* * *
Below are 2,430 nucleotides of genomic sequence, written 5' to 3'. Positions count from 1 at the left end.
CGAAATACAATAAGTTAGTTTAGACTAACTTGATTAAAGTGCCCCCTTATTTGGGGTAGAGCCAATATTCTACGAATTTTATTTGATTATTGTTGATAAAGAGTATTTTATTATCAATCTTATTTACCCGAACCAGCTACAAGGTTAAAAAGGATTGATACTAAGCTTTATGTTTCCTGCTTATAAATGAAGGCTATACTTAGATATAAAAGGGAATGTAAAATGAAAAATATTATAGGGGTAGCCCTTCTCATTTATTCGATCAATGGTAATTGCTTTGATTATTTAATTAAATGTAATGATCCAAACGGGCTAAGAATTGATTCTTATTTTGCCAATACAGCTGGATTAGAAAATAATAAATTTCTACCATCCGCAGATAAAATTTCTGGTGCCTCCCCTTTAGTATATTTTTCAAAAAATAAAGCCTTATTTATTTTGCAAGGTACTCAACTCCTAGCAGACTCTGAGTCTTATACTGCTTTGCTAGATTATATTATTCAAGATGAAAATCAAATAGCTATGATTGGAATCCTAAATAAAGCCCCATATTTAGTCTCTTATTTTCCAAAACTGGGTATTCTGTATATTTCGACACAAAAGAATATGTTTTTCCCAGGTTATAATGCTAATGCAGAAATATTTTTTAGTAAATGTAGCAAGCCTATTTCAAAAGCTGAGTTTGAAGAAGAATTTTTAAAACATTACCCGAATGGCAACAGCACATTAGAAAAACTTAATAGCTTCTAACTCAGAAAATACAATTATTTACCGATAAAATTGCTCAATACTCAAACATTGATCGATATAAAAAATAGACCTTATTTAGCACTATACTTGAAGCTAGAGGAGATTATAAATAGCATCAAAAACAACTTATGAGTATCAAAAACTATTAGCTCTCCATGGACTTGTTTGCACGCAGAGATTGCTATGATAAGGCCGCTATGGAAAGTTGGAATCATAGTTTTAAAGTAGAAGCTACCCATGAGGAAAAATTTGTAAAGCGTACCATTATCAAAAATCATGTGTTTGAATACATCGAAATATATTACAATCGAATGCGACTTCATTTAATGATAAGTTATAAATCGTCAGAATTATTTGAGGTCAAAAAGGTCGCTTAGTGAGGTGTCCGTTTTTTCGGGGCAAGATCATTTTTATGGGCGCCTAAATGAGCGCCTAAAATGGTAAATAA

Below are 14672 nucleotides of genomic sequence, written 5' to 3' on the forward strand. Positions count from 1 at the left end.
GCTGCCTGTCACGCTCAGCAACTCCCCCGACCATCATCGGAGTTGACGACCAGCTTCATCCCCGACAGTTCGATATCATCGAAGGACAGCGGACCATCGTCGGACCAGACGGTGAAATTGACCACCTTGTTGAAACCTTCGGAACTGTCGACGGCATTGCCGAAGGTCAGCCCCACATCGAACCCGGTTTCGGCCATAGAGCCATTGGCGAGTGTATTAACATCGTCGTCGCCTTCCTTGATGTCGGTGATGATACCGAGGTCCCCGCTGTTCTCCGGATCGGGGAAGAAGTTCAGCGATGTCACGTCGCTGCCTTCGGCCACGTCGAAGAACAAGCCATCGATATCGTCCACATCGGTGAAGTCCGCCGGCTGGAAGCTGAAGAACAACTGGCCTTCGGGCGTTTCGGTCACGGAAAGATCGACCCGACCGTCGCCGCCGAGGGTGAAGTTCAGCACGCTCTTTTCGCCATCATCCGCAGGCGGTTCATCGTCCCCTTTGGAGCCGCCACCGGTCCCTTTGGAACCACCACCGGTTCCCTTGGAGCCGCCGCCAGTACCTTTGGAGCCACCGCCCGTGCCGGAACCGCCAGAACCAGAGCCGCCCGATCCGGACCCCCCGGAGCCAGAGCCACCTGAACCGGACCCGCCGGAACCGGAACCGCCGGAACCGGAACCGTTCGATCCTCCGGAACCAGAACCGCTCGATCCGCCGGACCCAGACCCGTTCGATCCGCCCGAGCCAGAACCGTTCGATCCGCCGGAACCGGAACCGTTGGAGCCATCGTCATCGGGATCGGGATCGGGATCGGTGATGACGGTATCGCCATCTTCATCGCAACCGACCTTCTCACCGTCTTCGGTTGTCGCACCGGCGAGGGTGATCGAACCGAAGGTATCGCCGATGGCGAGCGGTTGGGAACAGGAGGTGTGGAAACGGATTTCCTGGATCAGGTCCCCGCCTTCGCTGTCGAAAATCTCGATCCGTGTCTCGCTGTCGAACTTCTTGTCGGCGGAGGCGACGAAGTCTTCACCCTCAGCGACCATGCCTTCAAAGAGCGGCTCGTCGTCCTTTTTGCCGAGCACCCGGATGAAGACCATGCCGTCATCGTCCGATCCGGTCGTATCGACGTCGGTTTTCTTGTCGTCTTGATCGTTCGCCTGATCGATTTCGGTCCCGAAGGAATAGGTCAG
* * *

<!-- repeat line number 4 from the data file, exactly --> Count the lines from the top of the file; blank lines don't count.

GCTGCCTGTCACGCTCAGCAACTCCCCCGACCATCATCGGAGTTGACGACCAGCTTCATCCCCGACAGTTCGATATCATCGAAGGACAGCGGACCATCGTCGGACCAGACGGTGAAATTGACCACCTTGTTGAAACCTTCGGAACTGTCGACGGCATTGCCGAAGGTCAGCCCCACATCGAACCCGGTTTCGGCCATAGAGCCATTGGCGAGTGTATTAACATCGTCGTCGCCTTCCTTGATGTCGGTGATGATACCGAGGTCCCCGCTGTTCTCCGGATCGGGGAAGAAGTTCAGCGATGTCACGTCGCTGCCTTCGGCCACGTCGAAGAACAAGCCATCGATATCGTCCACATCGGTGAAGTCCGCCGGCTGGAAGCTGAAGAACAACTGGCCTTCGGGCGTTTCGGTCACGGAAAGATCGACCCGACCGTCGCCGCCGAGGGTGAAGTTCAGCACGCTCTTTTCGCCATCATCCGCAGGCGGTTCATCGTCCCCTTTGGAGCCGCCACCGGTCCCTTTGGAACCACCACCGGTTCCCTTGGAGCCGCCGCCAGTACCTTTGGAGCCACCGCCCGTGCCGGAACCGCCAGAACCAGAGCCGCCCGATCCGGACCCCCCGGAGCCAGAGCCACCTGAACCGGACCCGCCGGAACCGGAACCGCCGGAACCGGAACCGTTCGATCCTCCGGAACCAGAACCGCTCGATCCGCCGGACCCAGACCCGTTCGATCCGCCCGAGCCAGAACCGTTCGATCCGCCGGAACCGGAACCGTTGGAGCCATCGTCATCGGGATCGGGATCGGGATCGGTGATGACGGTATCGCCATCTTCATCGCAACCGACCTTCTCACCGTCTTCGGTTGTCGCACCGGCGAGGGTGATCGAACCGAAGGTATCGCCGATGGCGAGCGGTTGGGAACAGGAGGTGTGGAAACGGATTTCCTGGATCAGGTCCCCGCCTTCGCTGTCGAAAATCTCGATCCGTGTCTCGCTGTCGAACTTCTTGTCGGCGGAGGCGACGAAGTCTTCACCCTCAGCGACCATGCCTTCAAAGAGCGGCTCGTCGTCCTTTTTGCCGAGCACCCGGATGAAGACCATGCCGTCATCGTCCGATCCGGTCGTATCGACGTCGGTTTTCTTGTCGTCTTGATCGTTCGCCTGATCGATTTCGGTCCCGAAGGAATAGGTCAG